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MEMOIRS OF A CAVALIER. PART I. It may suffice the reader, without being very inquisitive after my name, that I was born in the county of Salop, in the year 1608, under the government of what star I was never astrologer enough to examine; but the consequences of my life may allow me to suppose some extraordinary influence affected my birth. My father was a gentleman of a very plentiful fortune, having an estate of above £5000 per annum,... more...

THE MEMOIRS OFAlexander Ramkins, &c. I was not above Seventeen Years of Age when the Battle of Gillycranky was fought between the Two Highland Generals, the Lord Viscount Dundee and Mackay. And being then a Stripling at the University of Aberdeen and understanding that several Clans were gathering into a Body in defence of King James III sold my Books and Furniture of my Lodgings, and equipp'd my self to observe the Martial Call, I found my... more...

MEMOIRSOF ANEnglish Officer, &c. In the year one Thousand six Hundred seventy two, War being proclaimed with Holland, it was looked upon among Nobility and Gentry, as a Blemish, not to attend the Duke of York aboard the Fleet, who was then declared Admiral. With many others, I, at that Time about twenty Years of Age, enter'd my self a Voluntier on board the London, commanded by Sir Edward Sprage, Vice-Admiral of the Red. The Fleet set Sail... more...

INTRODUCTION Defoe has been recognized as the author of A General History of the Robberies and Murders of the Most Notorious Pyrates since 1932 when John Robert Moore suggested that the supposed author, Captain Charles Johnson, like Andrew Moreton, Kara Selym or Captain Roberts, was merely another mask for the creator of Robinson Crusoe. Although most of the first volume is of minor literary importance, the second section which appeared in 1728... more...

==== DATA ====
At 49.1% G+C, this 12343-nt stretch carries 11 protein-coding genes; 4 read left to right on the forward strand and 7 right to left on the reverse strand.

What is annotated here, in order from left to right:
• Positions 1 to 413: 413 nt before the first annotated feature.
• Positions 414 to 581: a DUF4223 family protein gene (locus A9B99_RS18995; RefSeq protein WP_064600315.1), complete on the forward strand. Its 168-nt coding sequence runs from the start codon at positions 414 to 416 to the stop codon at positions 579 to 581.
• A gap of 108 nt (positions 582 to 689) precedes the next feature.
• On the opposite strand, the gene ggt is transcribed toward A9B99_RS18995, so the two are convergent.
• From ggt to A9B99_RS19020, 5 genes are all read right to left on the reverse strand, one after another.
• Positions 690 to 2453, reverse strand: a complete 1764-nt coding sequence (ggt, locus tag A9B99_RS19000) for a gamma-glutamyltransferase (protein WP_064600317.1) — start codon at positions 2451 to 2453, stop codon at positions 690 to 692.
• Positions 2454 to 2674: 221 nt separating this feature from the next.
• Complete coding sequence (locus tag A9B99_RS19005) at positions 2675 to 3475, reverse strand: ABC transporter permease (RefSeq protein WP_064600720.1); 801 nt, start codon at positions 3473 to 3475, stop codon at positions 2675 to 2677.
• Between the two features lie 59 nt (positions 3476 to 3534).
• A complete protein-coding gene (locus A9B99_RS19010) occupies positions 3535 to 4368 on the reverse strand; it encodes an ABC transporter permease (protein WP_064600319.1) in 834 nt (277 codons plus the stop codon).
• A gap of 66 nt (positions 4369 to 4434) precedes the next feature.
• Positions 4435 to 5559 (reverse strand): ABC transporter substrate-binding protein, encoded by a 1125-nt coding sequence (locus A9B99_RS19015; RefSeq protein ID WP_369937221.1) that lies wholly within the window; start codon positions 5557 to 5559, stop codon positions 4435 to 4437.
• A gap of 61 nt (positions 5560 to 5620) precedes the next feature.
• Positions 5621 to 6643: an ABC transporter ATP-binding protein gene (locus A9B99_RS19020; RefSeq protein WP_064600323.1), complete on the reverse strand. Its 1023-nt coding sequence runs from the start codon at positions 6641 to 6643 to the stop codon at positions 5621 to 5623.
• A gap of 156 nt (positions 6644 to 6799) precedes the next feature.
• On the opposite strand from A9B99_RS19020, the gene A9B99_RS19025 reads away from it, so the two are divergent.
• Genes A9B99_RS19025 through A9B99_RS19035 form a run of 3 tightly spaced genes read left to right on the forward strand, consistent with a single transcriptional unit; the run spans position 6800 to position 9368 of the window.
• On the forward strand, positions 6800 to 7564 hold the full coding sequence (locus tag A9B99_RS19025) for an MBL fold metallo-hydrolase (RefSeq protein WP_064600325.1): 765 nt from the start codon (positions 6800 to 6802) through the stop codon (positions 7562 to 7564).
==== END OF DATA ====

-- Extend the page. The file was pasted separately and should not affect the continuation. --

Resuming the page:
CHAPTER I—START IN LIFE I was born in the year 1632, in the city of York, of a good family, though not of that country, my father being a foreigner of Bremen, who settled first at Hull.  He got a good estate by merchandise, and leaving off his trade, lived afterwards at York, from whence he had married my mother, whose relations were named Robinson, a very good family in that country, and from whom I was called Robinson Kreutznaer;... more...


THE PREFACE. Nothing is more easy than to discover a thing already found out. This is verified in me and that anonymous gentleman, whom the public prints have lately complimented with a Discovery to Prevent Street Robberies; though, by the by, we have only his vain ipse dixit, and the ostentatious outcry of venal newswriters in his behalf. But to strip him of his borrowed plumes, these are to remind the public, that about six months ago, in... more...

INTRODUCTION Being to direct this discourse to the tradesmen of this nation, it is needful, in order to make the substance of this work and the subject of it agree together, that I should in a few words explain the terms, and tell the reader who it is we understand by the word tradesman, and how he is to be qualified in order to merit the title of complete. This is necessary, because the said term tradesman is understood by several people,... more...

The Consequences of this mistake, appear'd presently in the Most Zealous, in their offering all possible Insults to the Crolian Dissenters, Preaching them down, Printing them down, and Talking them down, as a People not fit to be suffer'd in the Nation, and now they thought they had the Game sure. Down with the Crolians began to be all the Cry, and truly the Crolians themselves began to be uneasy, and had nothing to rely upon but the Queens... more...

INTRODUCTION In March, 1724, was published the narrative in which Defoe came, perhaps even nearer than in Moll Flanders, to writing what we to-day call a novel, namely: The Fortunate Mistress; or, a History of the Life and Vast Variety of Fortunes of Mademoiselle de' Belau; afterwards called the Countess of Wintelsheim, in Germany. Being the Person known by the name of the Lady Roxana, in the Time of King Charles II. No second edition appeared... more...

The world is so taken up of late with novels and romances, that it will be hard for a private history to be taken for genuine, where the names and other circumstances of the person are concealed, and on this account we must be content to leave the reader to pass his own opinion upon the ensuing sheet, and take it just as he pleases. The author is here supposed to be writing her own history, and in the very beginning of her account she gives the... more...